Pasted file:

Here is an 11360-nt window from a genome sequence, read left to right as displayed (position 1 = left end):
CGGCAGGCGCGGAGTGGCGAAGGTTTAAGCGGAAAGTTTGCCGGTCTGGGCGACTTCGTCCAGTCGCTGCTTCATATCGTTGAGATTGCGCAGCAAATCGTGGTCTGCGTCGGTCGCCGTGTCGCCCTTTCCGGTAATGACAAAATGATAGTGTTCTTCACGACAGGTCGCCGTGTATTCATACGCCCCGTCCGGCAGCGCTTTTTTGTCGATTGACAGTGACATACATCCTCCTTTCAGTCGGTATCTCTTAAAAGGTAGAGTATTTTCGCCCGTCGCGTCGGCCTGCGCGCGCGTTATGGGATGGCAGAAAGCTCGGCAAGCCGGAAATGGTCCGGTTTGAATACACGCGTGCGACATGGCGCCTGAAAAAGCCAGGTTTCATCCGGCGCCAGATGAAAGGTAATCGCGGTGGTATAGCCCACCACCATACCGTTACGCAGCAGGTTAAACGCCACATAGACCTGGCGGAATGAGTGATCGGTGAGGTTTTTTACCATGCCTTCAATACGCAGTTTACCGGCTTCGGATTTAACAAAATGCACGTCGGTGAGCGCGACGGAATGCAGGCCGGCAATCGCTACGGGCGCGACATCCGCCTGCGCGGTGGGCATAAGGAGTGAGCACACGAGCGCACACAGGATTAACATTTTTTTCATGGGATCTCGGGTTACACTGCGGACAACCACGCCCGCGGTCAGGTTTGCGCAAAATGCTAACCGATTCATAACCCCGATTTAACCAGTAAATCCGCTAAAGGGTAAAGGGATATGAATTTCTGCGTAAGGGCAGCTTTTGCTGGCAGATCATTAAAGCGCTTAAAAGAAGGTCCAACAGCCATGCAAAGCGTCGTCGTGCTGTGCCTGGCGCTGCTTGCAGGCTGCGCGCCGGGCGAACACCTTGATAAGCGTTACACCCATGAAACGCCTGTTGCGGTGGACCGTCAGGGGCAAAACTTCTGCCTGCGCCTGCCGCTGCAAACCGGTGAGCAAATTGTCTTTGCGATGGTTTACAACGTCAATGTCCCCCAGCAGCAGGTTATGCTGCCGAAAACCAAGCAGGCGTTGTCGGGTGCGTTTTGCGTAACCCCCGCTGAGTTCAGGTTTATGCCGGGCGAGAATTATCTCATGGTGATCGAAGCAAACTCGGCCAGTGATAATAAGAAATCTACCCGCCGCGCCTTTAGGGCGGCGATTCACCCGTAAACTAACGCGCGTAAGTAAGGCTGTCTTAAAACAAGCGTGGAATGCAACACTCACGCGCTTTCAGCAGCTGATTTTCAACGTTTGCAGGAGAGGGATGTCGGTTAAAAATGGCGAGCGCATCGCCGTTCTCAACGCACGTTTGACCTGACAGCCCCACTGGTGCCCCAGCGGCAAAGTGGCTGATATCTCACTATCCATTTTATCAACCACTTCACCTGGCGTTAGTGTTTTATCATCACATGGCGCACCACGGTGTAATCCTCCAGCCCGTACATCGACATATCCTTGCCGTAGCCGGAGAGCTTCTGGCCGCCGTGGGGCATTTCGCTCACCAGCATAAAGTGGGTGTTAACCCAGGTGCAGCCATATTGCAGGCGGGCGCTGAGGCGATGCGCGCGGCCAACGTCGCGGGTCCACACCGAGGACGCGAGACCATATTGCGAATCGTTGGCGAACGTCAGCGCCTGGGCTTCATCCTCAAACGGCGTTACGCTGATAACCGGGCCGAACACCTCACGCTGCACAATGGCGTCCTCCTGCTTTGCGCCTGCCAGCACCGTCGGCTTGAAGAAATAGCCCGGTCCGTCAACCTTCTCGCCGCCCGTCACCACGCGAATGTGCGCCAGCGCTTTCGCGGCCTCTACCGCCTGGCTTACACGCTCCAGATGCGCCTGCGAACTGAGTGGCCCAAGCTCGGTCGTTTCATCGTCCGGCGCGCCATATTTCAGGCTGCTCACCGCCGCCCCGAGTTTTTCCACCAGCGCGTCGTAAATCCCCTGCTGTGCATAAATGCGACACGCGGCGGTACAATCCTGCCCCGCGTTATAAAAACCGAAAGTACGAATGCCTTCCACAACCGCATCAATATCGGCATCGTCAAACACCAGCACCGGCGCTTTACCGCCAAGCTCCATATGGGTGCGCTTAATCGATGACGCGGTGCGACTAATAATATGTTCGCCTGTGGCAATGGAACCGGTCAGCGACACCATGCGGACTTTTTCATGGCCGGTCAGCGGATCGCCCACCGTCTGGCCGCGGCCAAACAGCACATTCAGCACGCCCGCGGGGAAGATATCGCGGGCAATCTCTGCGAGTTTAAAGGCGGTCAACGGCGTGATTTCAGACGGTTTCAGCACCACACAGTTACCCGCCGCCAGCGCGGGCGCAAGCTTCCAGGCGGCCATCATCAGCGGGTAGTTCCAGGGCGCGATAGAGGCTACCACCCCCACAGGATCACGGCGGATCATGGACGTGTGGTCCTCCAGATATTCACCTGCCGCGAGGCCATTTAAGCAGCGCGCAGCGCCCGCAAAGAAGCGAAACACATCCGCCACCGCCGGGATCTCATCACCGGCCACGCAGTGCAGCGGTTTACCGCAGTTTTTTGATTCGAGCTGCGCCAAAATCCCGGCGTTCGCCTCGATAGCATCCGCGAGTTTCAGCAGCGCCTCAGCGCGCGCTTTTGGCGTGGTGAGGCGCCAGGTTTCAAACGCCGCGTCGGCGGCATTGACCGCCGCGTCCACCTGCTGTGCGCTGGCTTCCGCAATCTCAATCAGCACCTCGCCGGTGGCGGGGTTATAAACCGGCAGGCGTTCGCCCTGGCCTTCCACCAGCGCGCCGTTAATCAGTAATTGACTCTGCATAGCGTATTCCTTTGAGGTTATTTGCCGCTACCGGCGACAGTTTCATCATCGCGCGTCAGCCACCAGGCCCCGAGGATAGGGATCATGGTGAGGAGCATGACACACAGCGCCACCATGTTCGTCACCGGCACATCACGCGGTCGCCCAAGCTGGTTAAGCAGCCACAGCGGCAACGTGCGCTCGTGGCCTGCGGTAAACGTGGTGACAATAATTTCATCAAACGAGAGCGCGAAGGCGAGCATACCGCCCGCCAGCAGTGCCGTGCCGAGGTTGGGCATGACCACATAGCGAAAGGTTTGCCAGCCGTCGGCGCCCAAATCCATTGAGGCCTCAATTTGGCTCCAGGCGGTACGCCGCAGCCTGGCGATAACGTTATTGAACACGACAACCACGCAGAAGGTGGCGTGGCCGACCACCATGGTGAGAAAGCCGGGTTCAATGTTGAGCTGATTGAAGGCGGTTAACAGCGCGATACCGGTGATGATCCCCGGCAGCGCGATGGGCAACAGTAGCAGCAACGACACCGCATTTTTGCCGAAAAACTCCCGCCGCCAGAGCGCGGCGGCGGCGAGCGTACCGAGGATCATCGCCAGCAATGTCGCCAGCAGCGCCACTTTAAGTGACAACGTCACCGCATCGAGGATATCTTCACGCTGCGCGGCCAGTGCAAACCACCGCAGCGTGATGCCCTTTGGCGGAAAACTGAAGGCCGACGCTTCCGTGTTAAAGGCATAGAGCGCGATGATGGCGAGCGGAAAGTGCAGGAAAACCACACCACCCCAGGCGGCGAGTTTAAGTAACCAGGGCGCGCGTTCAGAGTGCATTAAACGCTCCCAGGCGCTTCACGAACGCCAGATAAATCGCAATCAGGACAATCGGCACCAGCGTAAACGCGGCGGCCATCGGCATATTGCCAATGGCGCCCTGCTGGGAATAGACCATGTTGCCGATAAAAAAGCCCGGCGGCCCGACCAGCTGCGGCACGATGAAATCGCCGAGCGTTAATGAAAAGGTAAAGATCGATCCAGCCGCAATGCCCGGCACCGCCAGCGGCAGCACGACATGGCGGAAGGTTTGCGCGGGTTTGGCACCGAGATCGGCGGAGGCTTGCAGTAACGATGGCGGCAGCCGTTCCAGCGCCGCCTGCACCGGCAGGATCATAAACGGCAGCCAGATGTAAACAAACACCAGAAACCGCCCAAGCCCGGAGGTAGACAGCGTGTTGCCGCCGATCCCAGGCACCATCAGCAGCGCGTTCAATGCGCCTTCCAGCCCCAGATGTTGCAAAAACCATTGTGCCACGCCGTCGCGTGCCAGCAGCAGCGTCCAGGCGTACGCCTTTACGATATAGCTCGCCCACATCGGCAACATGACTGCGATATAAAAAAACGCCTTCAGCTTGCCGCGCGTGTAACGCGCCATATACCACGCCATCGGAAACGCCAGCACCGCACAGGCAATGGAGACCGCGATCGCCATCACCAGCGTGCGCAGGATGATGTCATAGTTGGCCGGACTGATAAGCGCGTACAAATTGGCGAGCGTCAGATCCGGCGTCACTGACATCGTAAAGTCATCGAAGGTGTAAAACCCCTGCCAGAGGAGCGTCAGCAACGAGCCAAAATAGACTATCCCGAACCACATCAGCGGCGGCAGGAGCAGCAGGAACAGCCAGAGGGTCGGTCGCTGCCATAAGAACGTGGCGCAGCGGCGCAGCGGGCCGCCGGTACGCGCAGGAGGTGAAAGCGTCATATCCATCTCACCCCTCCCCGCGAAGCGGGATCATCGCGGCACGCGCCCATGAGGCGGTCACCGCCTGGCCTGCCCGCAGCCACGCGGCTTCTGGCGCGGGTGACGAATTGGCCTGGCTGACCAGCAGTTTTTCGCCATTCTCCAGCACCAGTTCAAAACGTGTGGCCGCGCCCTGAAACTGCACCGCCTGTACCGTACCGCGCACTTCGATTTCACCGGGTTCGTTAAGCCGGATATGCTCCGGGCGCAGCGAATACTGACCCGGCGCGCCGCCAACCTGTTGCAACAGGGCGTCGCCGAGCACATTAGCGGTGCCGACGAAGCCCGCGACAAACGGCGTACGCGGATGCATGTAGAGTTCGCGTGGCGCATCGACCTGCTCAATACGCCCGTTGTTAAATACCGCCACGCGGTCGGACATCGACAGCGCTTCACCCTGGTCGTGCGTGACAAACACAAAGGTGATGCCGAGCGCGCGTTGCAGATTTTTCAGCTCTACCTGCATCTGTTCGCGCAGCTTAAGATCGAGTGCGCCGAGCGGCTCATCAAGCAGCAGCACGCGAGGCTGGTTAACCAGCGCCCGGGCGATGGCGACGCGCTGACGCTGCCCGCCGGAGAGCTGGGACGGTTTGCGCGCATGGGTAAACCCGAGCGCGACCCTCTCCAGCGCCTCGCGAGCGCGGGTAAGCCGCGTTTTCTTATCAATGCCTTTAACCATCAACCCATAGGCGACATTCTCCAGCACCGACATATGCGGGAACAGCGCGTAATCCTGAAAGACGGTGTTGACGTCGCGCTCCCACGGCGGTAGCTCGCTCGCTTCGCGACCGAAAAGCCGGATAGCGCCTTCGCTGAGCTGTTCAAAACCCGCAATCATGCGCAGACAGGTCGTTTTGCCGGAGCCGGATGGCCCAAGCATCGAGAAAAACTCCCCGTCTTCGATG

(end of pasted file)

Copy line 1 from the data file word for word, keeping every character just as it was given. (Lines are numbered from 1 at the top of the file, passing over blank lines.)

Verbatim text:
Here is an 11360-nt window from a genome sequence, read left to right as displayed (position 1 = left end):